Blog Archives

Fantastic Four #178

Fantastic Four #178

A goofy and wonderful tangle of story from Roy Thomas, with spectacular art by George Perez, pretty much at the top of his game for Marvel. It’s all wrapped up in the bizarre continuity of counter-earth, where there is a Reed Richards who doesn’t stretch and who is a maniac — and also The Brute! (Jonathan Hickman was only five when this came out, so you can’t blame him). The Fantasic Four have been captured by the Frightful Four, and they’re all strapped to a crazy-looking windmill while the bad guys — led by Reed Richards’ double, who is in his underwear and smoking a pipe — decide what to do with them! Smash ‘em? Hold ‘em for ransom? Hey, why not both?

Cool action in the back half of the book, when the FF inevitably break loose and kick butt. Thundra and Tigra are here, too, because why not? The “Four” in Fantastic Four was always advisory, not a hard and fast rule. The good guys win and the evil Reed is ejected into the Negative Zone, but our good Reed can never stretch again. BUT WAIT, IT IS ALL A PLOY … it is the GOOD Reed that got shot into another dimension, while the evil version has pulled the wool over everyone’s eyes. Why wasn’t I reading this book in 1977? It’s a gas!

  • Script: Roy Thomas
  • Pencils: George Perez
  • Inks: Dave Hunt

Click here for more Fantastic Four at Longbox Graveyard!

Click here for more Marvel 1977!

Please share your comments below!


March Madness Super-Team Showdown Championship Match — Vote Now!

The voters have spoken (and in one case, a voter may have spoken many times).

The Championship round is set!

The voting from the semi-final looks decisive, but the numbers tell only half the tale:

  • Avengers over Justice League 66/34
  • Fantastic Four over X-Men 62/38

Now, it is true that the Avengers/Justice League match-up was never close. The Avengers opened with a big run and never looked back. But the Fantastic Four/X-Men tilt was within a few votes, either way, for much of the week, and in fact I had begun to expect a tie.

(Which might have led to the FF and the X-Men teaming up against the Avengers in the final round … but no matter!)

It was the weekend that told the tale, with the Fantastic Four surging out to an insurmountable lead, right about the same time that an avalanche of votes came in from the European country where I suspect Krackles has his secret headquarters. (No, it isn’t Latveria). Hey, there are no rules against stuffing the ballot box! I even encourage it, sort of.

Bottom line … the Fantastic Four ended up burying the Uncanny X-Men, and whether it was due to an outburst of Kirby phantasmagoria or a generational divide is a moot point. However agonizing a choice it might have been for my most dedicated readers, Marvel’s First Family is on to the Finals, to face Earth’s Mightiest Heroes — the Avengers!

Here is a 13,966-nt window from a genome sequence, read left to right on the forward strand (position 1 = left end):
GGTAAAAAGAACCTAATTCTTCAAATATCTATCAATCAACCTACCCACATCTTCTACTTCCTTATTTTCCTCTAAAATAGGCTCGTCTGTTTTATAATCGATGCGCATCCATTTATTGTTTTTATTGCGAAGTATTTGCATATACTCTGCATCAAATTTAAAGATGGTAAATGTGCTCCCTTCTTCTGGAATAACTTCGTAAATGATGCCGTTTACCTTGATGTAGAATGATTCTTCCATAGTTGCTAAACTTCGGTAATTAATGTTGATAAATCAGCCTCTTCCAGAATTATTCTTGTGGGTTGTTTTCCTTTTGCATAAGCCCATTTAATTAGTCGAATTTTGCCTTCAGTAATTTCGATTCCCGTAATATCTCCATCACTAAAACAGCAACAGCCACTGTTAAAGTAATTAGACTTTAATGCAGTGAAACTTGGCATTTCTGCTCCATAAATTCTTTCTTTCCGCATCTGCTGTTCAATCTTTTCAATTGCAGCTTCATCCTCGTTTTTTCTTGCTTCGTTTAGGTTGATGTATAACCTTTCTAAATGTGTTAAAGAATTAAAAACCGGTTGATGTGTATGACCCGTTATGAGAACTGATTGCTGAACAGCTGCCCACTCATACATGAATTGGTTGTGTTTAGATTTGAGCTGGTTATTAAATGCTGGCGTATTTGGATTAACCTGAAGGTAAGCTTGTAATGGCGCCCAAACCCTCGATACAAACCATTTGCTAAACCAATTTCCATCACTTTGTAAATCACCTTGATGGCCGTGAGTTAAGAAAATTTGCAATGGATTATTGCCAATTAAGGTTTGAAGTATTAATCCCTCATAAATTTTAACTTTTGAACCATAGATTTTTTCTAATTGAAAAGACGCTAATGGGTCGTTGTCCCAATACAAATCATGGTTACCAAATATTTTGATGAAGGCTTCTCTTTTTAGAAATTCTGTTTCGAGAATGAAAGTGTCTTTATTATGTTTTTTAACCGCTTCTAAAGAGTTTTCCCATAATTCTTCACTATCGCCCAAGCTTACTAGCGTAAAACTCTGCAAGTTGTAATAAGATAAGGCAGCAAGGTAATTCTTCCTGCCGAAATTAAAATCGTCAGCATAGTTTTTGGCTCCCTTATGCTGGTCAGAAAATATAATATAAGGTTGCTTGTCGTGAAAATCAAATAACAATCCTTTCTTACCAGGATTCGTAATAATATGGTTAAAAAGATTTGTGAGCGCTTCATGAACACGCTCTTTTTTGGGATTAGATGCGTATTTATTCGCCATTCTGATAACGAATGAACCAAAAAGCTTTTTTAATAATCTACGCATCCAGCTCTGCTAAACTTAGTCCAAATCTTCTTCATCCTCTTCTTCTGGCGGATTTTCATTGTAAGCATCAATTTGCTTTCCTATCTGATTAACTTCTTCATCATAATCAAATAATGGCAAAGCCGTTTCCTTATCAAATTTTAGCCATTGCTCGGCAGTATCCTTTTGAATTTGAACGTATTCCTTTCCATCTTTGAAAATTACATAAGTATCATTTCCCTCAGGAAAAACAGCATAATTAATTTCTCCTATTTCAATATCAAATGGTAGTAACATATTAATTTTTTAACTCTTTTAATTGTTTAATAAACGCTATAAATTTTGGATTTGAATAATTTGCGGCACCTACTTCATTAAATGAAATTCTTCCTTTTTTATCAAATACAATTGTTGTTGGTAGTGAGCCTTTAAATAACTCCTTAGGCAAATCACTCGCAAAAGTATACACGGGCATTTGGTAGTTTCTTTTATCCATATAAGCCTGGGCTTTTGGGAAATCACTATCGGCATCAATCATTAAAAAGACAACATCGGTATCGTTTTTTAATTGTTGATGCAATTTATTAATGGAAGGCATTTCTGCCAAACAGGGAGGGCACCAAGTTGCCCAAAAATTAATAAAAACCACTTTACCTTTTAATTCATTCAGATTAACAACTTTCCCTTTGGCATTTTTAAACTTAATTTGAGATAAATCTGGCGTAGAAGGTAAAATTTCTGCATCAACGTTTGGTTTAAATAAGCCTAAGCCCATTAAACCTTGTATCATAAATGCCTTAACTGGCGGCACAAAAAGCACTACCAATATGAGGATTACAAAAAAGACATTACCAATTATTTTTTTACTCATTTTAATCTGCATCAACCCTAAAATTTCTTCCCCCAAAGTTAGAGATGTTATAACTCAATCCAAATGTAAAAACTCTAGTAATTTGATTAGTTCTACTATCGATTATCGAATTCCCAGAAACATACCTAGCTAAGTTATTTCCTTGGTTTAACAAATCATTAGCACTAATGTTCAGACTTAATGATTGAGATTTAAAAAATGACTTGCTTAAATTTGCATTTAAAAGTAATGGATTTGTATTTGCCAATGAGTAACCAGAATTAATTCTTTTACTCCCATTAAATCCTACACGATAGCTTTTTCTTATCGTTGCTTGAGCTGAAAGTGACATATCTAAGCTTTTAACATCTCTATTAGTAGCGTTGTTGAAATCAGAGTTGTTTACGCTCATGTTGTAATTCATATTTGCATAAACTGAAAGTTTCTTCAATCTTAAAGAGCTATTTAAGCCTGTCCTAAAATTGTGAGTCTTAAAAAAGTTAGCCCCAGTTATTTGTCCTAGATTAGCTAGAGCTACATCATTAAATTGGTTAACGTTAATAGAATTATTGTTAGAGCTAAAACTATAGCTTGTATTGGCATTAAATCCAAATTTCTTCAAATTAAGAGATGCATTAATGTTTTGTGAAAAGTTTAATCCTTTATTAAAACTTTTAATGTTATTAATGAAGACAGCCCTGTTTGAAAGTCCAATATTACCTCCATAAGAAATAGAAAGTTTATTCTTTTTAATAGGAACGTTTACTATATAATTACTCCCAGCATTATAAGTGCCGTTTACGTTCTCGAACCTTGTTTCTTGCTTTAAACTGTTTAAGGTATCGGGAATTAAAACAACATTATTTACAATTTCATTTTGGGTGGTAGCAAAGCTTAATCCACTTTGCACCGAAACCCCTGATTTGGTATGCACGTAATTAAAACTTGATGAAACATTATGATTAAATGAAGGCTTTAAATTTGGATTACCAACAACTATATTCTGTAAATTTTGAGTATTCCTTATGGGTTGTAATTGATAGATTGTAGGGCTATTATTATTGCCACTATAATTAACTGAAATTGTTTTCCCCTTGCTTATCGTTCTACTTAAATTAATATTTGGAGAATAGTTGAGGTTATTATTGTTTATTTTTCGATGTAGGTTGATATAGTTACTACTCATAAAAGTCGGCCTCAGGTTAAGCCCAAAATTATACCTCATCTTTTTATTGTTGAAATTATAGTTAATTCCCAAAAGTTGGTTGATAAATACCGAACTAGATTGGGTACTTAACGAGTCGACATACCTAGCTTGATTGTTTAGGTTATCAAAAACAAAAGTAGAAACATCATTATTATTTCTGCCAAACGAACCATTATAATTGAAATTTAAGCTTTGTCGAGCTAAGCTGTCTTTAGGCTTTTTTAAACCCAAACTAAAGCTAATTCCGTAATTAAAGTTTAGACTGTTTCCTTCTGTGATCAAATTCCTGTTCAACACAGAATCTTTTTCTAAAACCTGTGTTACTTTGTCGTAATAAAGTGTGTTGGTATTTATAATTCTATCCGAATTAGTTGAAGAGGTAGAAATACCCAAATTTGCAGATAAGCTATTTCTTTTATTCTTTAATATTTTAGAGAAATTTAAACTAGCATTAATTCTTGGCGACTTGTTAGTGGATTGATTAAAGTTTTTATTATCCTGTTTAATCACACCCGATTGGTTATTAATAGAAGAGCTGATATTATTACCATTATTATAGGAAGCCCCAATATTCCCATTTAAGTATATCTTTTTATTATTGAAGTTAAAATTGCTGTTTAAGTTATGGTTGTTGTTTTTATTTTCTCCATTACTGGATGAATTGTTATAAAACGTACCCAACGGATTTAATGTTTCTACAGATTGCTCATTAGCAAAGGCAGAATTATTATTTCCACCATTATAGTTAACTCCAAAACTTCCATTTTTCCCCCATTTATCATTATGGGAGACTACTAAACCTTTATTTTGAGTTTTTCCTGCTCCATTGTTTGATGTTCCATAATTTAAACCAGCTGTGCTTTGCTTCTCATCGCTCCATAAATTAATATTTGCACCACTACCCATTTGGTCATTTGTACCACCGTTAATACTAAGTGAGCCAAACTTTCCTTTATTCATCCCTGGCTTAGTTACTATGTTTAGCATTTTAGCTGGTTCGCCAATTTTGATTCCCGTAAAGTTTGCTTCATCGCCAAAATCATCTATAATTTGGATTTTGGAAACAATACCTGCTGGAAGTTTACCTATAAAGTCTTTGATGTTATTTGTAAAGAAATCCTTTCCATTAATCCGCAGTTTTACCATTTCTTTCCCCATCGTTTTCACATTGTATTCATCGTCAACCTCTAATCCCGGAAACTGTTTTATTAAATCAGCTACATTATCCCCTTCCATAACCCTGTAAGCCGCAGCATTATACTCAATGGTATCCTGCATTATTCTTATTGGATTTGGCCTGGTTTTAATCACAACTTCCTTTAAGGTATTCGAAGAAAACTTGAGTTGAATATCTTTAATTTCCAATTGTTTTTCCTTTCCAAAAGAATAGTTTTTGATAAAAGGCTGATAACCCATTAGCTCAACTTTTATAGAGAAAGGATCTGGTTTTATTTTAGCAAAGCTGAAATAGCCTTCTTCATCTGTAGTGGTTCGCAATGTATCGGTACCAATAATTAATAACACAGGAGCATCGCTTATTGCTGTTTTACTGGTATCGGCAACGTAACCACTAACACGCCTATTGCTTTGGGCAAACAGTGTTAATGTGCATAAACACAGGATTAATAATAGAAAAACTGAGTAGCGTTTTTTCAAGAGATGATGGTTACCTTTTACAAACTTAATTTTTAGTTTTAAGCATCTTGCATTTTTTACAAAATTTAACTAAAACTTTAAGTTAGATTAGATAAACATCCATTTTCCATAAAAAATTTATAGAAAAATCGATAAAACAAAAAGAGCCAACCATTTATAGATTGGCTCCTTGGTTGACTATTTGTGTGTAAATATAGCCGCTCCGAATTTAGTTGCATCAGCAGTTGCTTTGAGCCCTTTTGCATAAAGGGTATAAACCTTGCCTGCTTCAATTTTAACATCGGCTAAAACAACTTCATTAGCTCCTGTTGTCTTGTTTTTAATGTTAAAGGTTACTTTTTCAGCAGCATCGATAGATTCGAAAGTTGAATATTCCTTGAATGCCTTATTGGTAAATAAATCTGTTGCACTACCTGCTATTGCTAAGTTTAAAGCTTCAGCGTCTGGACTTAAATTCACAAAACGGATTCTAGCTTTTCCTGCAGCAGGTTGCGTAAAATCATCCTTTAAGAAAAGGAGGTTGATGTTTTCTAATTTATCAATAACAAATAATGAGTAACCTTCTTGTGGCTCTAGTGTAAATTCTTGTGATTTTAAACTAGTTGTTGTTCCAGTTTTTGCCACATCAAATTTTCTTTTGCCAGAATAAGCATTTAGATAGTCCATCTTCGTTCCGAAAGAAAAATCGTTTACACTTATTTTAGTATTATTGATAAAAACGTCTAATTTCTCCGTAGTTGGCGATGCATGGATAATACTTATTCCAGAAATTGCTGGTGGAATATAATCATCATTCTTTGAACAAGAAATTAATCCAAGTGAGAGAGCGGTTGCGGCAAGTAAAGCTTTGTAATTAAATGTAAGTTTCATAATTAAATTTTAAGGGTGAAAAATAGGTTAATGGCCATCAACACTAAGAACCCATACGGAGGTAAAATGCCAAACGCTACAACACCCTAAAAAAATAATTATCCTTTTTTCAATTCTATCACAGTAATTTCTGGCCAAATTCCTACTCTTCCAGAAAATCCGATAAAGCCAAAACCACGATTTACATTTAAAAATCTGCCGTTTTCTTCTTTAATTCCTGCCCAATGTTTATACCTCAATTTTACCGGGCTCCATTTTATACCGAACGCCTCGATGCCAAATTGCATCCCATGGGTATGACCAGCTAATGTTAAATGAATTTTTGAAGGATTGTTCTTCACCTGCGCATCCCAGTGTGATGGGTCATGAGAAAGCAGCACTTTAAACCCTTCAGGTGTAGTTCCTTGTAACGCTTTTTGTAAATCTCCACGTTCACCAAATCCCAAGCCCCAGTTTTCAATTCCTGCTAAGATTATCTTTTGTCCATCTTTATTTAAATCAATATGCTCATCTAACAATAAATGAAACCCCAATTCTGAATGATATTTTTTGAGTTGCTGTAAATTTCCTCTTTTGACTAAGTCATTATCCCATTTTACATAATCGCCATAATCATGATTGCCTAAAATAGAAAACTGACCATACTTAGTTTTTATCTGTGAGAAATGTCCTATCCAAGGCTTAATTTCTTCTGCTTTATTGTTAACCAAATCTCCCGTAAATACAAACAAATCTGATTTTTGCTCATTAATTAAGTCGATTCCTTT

Let’s look at how each team got here.

The Avengers

Coming in as a #2 seed, the Avengers haven’t been challenged in this tournament. They clobbered X-Force in the opening round, easily bested The Legion of Superheroes in the second, and blitzed the Justice League in the semi-finals. Whether it is because the Avengers have nearly all of Marvel’s hottest heroes, or they’re enjoying peak popularity because of the movies, or just because Scarlet Witch can take down Superman in a flash, the voters of Longbox Graveyard have left no doubt that they want to see the Avengers in the Final. And they are going to be tough to beat!

The Fantastic Four

The Fantastic Four have surprised me at every stage of this tournament. I thought they were over-seeded as a #1, but the readers were right. While they haven’t had as easy a time of it as the Avengers, the Fantastic Four did make short work of the Metal Men in the opening round, and fended off a pesky Justice Society in the second. The X-Men looked like they would get the best of the FF in the semis, but Mutants Don’t Work Weekends, and the Fantastic Four are in the Finals. In this case, I think people are voting for the world-building and mythos of the Fantastic Four as much as the team itself … and that’s fine! Your voting criteria is your own!

And speaking of voting … the time has come. Only one team can win the Longbox Graveyard March Madness Super-Team Showdown. Cast your vote now (and if you are an Avengers fan, figure a way to vote many times, before Krackles deploys the Ultimate Nullifier again!)

World’s Greatest Comic Magazine vs. Earth’s Mightiest Heroes!

Your vote(s) will tell the tale. Get ’em in by Sunday, April 1st (and no foolin’!). The winner of the tournament will be announced on Monday, April 2nd at 1:00 PM Pacific Time.

Thanks for all your hard work, great comments, and passionate advocacy throughout this tournament … and may the best team win!

(The comments section is open!)




“F” Is For …

… Fantastic Four! (1961)

There’s really only one choice here, though I’m not all that passionate about Marvel’s First Family. I respect the place this series holds in comics history (there is no Marvel without the Fantastic Four), and many of the Lee/Kirby stories are all-timers.

But the book didn’t fire my imagination as a kid, maybe because the mid-70s FF already felt like they spent all of their time looking backwards to greater days, or maybe because Reed Richards seemed more like my dad than some exciting Marvel hero I’d want to pal around with. I think the team has been scandalously abused by Marvel in recent years, and I look forward to their getting their due in some wonderful movie reboot … but, yeah, maybe I should have picked The Flash, instead.

All right, give me your best “F” books in the comments section!

Honorable Mentions:

  • Frankenstein (1973)
  • The Flash (1959)
  • Frankenstein, Agent of S.H.A.D.E. (2011)

Read more about The Fantastic Four at Longbox Graveyard:

Check out the complete Longbox Graveyard Comics A-To-Z HERE!

%d bloggers like this: